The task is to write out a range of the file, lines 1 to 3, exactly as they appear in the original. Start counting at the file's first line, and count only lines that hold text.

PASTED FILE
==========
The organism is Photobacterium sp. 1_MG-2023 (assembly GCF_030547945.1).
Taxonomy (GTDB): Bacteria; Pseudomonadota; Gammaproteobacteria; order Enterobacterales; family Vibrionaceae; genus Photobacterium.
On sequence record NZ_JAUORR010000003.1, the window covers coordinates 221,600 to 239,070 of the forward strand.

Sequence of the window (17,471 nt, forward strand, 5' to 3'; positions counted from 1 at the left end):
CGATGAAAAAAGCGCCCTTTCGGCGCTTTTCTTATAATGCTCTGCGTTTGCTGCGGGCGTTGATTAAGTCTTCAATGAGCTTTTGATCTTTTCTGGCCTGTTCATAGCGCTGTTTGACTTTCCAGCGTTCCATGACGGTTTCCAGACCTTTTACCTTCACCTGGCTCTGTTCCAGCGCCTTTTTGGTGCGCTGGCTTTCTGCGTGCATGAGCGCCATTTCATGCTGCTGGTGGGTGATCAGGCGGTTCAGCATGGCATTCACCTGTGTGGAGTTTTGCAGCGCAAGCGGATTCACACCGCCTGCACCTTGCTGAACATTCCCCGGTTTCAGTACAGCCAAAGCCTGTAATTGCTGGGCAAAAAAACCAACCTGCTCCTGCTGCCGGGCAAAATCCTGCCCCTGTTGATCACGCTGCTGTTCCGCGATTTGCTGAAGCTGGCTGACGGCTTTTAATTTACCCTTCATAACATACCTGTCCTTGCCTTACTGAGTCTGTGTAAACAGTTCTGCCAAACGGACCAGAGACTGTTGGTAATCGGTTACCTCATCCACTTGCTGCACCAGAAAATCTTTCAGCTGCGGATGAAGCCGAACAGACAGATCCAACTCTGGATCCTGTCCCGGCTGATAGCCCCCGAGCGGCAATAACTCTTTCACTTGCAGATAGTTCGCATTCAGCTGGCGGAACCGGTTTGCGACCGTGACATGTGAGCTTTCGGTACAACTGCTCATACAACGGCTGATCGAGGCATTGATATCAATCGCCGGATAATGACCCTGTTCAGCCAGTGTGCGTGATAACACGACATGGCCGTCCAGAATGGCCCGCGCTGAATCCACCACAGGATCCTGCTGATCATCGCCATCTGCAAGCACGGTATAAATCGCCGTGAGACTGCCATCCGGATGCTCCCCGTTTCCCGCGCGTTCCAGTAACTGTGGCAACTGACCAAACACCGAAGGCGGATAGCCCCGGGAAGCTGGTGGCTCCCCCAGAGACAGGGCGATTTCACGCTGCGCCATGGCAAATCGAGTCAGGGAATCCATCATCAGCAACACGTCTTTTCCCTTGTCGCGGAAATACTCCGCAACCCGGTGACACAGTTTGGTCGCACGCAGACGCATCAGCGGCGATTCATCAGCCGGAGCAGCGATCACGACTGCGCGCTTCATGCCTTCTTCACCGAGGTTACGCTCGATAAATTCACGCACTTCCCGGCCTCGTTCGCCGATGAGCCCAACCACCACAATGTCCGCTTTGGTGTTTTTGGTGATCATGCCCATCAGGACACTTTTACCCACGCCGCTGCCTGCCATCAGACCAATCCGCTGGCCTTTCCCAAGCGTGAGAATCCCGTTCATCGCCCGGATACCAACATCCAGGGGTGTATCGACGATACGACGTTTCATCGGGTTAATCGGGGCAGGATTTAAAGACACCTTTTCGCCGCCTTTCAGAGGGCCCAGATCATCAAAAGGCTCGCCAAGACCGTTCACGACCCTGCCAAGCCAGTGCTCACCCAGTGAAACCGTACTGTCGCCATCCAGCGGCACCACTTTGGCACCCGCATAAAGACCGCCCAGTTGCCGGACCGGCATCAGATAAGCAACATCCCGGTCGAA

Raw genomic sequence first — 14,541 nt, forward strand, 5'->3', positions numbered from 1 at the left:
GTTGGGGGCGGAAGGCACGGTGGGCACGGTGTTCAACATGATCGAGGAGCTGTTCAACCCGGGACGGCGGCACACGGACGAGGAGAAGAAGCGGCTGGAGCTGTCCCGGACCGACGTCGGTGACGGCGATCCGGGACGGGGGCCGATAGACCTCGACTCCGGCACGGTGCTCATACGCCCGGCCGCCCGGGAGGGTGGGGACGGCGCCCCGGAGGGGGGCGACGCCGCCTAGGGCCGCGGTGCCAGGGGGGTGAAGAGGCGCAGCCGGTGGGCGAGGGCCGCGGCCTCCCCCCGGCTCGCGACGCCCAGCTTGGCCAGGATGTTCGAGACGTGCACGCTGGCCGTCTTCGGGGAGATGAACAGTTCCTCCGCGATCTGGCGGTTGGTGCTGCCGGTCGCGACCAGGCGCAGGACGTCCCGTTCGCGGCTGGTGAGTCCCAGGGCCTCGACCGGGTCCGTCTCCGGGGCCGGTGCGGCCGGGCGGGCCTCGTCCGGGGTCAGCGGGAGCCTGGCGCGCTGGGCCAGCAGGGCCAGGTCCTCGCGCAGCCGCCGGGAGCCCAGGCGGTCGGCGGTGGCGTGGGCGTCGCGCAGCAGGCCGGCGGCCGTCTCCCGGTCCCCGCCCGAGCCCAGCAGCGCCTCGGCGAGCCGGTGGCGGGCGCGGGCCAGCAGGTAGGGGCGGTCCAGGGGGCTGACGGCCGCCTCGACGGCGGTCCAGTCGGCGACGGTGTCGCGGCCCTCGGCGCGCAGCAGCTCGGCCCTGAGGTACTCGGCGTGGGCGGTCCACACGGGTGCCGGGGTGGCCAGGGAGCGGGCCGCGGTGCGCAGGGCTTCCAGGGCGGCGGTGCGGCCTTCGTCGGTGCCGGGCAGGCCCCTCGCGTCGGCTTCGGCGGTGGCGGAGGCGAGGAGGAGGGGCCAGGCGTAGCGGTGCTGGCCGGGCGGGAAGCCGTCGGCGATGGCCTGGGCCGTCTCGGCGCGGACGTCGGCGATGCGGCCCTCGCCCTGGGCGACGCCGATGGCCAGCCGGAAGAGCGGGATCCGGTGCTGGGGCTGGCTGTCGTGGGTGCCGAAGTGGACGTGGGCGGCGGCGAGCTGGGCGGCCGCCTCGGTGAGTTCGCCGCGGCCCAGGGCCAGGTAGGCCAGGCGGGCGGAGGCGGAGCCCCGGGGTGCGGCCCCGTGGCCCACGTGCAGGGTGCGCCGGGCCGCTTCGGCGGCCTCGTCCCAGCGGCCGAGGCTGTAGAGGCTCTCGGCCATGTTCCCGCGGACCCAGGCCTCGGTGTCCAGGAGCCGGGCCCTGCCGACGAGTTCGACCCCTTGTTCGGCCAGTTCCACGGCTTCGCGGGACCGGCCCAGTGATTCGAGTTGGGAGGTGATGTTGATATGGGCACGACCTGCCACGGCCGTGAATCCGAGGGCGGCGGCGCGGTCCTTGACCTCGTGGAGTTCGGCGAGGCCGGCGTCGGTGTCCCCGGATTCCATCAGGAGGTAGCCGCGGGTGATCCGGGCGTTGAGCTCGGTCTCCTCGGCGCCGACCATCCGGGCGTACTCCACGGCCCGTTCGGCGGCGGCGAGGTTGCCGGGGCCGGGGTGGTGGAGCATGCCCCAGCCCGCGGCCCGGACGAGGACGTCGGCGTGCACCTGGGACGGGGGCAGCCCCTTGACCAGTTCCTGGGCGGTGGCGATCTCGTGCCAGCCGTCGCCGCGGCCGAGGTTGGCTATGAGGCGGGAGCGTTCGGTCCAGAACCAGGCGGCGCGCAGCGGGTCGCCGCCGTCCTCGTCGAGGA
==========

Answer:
The organism is Photobacterium sp. 1_MG-2023 (assembly GCF_030547945.1).
Taxonomy (GTDB): Bacteria; Pseudomonadota; Gammaproteobacteria; order Enterobacterales; family Vibrionaceae; genus Photobacterium.
On sequence record NZ_JAUORR010000003.1, the window covers coordinates 221,600 to 239,070 of the forward strand.